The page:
The Supreme Court denied McCray's petition for a writ of certiorari on May 31, 1983, McCray v. New York, 461 U.S. 961, 103 S. Ct. 2438, 77 L. Ed. 2d 1322 (1983). Justices Marshall and Brennan dissented in an opinion of Justice Marshall. Id. at 2439. Justices Stevens, Blackmun and Powell voted to deny certiorari but stated in an opinion of Justice Stevens that they did not disagree with Justice Marshall's appraisal of the "importance of the underlying issue -- whether the Constitution prohibits the use of peremptory challenges to exclude members of a particular group from the jury, based on the prosecutor's assumption that they will be biased in favor of other members of the same group." Id. at 2438. However, they believed that "further consideration of the substantive and procedural ramifications of the problem by other courts" would enable the Supreme Court "to deal with the issue more wisely at a later date." Id. Justice Stevens' opinion noted that "there is presently no conflict of decision within the federal system" and that the problems of judicial review of peremptory challenges were being addressed by the courts of the two states whose supreme courts have held state constitutional rights to be violated by discriminatory use of peremptory challenges. Id. at 2439, citing People v. Wheeler, 22 Cal.3d 258, 148 Cal. Rptr. 890, 583 P.2d 748 (1978) and Commonwealth v. Soares, 377 Mass. 461, 387 N.E.2d 499, cert. denied, 444 U.S. 881, 62 L. Ed. 2d 110, 100 S. Ct. 170 (1979). The opinion concluded that "it is a sound exercise of discretion for the Court to allow the various States to serve as laboratories in which the issue receives further study before it is addressed by this Court." 103 S. Ct. at 2439.

 Petitioner moved the New York Court of Appeals for reargument in light of the Supreme Court's disposition of his case. The court denied the motion without opinion on July 12, 1983.McCray then filed this petition for relief pursuant to 28 U.S.C. § 2254.

 If Swain v. Alabama, supra, is good law, petitioner's argument fails. But both petitioner and respondent urge the court to reconsider that case and to conclude that the sixth and fourteenth amendments prohibit the use of peremptory challenges to exclude potential jurors solely on the basis of race. Respondent opposes granting the writ, however, on the ground that on the record in this case petitioner did not make a showing sufficient to warrant a mistrial or a hearing on his claim that the prosecutor's use of peremptory challenges was racially motivated.

 It is unusual, to say the least, for a district court to reexamine a Supreme Court case squarely on point. Moreover, the expressed willingness of five Justices to reconsider the Swain decision was perhaps not intended to apply to a collateral attack on the very conviction the Court was addressing. But surely there is some invitation implicit in Justice Stevens' opinion for the lower courts to engage in such reconsideration, and that invitation was not restricted to the state courts, as is evidenced by the opinion's reference to the absence of a "conflict of decision within the federal system" as a reason for postponing the Supreme Court's consideration of the issue. In the light of that language and of the position fo respondent, this court concludes that it should address itself to the merits of the Swain decision.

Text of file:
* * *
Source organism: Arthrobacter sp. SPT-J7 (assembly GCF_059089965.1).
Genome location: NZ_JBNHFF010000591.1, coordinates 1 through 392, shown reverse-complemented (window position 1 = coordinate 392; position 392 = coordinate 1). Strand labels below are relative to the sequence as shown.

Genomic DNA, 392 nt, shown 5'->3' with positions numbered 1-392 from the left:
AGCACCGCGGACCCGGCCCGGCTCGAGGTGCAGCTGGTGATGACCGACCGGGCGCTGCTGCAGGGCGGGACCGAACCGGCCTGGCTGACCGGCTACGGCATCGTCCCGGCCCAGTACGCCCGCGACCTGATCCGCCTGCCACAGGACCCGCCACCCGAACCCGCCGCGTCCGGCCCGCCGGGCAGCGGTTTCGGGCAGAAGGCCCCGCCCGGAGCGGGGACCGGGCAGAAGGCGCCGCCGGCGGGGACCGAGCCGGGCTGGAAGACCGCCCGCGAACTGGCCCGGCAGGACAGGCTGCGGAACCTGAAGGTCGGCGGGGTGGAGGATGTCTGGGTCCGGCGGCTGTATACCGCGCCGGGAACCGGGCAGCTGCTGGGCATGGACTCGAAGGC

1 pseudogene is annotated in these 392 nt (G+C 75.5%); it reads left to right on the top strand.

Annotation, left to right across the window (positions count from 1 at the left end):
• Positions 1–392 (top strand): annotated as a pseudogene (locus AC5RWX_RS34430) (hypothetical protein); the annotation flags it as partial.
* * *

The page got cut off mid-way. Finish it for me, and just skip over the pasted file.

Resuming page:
II

 The defendant in the Swain case was black and was convicted by an all-white jury. He contended that the historic underrepresentation of blacks on jury panels in the county and the prosecutor's use of peremptory challenges to eliminate the blacks who were on the panel in his case constituted racial discrimination in violation of the equal protection clause of the fourteenth amendment. While acknowledging the settled principle that total exclusion of blacks from jury panels, or token inclusion, is forbidden, the Court rejected the defendant's argument and suggested that suspected group affinity was an acceptable basis for the use of peremptory challenges. The Court noted, without disapproval, that such challenges are "frequently exercised on grounds normally thought irrelevant to legal proceedings or official action, namely, the race, religion, nationality, occupation or affiliations of people summoned for jury duty." 380 U.S. at 220-21.

 The Court established a presumption "that the prosecutor is using the State's challenges to obtain a fair and impartial jury" so weighty that it could not be "overcome and the prosecutor therefore subjected to examination by allegations that in the case at hand all Negroes were removed from the jury or that they were removed because they were Negroes." "Any other result," the majority believed, ...